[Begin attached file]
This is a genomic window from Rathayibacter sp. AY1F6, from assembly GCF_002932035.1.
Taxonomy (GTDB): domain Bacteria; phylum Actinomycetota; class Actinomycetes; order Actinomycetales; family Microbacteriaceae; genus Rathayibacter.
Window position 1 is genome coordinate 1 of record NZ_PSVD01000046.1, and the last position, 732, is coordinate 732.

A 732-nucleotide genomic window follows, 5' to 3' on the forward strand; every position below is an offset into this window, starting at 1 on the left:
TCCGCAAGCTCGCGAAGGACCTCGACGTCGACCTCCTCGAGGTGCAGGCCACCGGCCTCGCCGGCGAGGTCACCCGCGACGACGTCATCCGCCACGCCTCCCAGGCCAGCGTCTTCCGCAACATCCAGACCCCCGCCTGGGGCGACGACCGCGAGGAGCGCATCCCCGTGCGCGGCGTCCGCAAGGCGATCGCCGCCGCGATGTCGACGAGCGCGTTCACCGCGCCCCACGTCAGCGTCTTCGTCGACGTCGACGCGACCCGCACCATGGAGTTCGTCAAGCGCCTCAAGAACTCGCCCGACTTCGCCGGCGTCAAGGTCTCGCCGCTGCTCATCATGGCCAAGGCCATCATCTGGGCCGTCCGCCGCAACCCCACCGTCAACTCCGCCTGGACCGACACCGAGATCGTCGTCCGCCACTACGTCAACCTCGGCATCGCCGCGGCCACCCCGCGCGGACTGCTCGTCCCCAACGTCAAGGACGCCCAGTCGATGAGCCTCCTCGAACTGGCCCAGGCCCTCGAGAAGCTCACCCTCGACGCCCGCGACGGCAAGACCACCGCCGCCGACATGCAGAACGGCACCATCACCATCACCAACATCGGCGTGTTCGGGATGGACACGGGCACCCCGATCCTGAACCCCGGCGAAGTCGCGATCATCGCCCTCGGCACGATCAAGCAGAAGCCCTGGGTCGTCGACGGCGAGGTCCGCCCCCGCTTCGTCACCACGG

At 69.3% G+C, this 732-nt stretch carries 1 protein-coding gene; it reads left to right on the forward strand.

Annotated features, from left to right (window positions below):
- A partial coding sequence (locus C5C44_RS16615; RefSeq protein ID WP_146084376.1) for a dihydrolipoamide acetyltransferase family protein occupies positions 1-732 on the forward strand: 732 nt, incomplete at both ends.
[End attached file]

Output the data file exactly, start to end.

This is a genomic window from Rathayibacter sp. AY1F6, from assembly GCF_002932035.1.
Taxonomy (GTDB): domain Bacteria; phylum Actinomycetota; class Actinomycetes; order Actinomycetales; family Microbacteriaceae; genus Rathayibacter.
Window position 1 is genome coordinate 1 of record NZ_PSVD01000046.1, and the last position, 732, is coordinate 732.

A 732-nucleotide genomic window follows, 5' to 3' on the forward strand; every position below is an offset into this window, starting at 1 on the left:
TCCGCAAGCTCGCGAAGGACCTCGACGTCGACCTCCTCGAGGTGCAGGCCACCGGCCTCGCCGGCGAGGTCACCCGCGACGACGTCATCCGCCACGCCTCCCAGGCCAGCGTCTTCCGCAACATCCAGACCCCCGCCTGGGGCGACGACCGCGAGGAGCGCATCCCCGTGCGCGGCGTCCGCAAGGCGATCGCCGCCGCGATGTCGACGAGCGCGTTCACCGCGCCCCACGTCAGCGTCTTCGTCGACGTCGACGCGACCCGCACCATGGAGTTCGTCAAGCGCCTCAAGAACTCGCCCGACTTCGCCGGCGTCAAGGTCTCGCCGCTGCTCATCATGGCCAAGGCCATCATCTGGGCCGTCCGCCGCAACCCCACCGTCAACTCCGCCTGGACCGACACCGAGATCGTCGTCCGCCACTACGTCAACCTCGGCATCGCCGCGGCCACCCCGCGCGGACTGCTCGTCCCCAACGTCAAGGACGCCCAGTCGATGAGCCTCCTCGAACTGGCCCAGGCCCTCGAGAAGCTCACCCTCGACGCCCGCGACGGCAAGACCACCGCCGCCGACATGCAGAACGGCACCATCACCATCACCAACATCGGCGTGTTCGGGATGGACACGGGCACCCCGATCCTGAACCCCGGCGAAGTCGCGATCATCGCCCTCGGCACGATCAAGCAGAAGCCCTGGGTCGTCGACGGCGAGGTCCGCCCCCGCTTCGTCACCACGG

At 69.3% G+C, this 732-nt stretch carries 1 protein-coding gene; it reads left to right on the forward strand.

Annotated features, from left to right (window positions below):
- A partial coding sequence (locus C5C44_RS16615; RefSeq protein ID WP_146084376.1) for a dihydrolipoamide acetyltransferase family protein occupies positions 1-732 on the forward strand: 732 nt, incomplete at both ends.